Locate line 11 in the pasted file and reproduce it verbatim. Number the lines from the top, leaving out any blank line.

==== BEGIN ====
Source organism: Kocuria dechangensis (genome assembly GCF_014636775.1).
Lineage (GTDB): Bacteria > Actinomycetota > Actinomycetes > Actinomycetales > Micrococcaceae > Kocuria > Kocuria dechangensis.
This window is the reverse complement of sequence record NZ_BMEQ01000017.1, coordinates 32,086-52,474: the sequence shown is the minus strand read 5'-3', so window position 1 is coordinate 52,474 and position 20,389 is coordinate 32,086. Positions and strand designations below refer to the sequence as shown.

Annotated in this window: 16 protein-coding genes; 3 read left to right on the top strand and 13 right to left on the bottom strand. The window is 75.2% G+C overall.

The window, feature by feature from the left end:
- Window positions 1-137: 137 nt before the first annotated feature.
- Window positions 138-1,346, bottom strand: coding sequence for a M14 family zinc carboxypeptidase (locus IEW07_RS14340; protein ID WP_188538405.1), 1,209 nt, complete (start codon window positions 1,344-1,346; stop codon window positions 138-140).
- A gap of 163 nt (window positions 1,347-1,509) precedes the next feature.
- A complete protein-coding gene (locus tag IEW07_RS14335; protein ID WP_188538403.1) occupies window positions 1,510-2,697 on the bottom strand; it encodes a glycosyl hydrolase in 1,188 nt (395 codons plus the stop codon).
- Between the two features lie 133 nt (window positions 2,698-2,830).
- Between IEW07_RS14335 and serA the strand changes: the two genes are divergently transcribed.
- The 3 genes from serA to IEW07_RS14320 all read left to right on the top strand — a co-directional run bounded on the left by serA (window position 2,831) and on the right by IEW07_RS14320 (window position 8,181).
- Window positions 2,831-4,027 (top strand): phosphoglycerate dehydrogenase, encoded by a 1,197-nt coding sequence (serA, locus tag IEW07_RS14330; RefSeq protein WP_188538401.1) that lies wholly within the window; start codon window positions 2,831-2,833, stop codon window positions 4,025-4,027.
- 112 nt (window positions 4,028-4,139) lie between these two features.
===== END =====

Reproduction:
- Between IEW07_RS14335 and serA the strand changes: the two genes are divergently transcribed.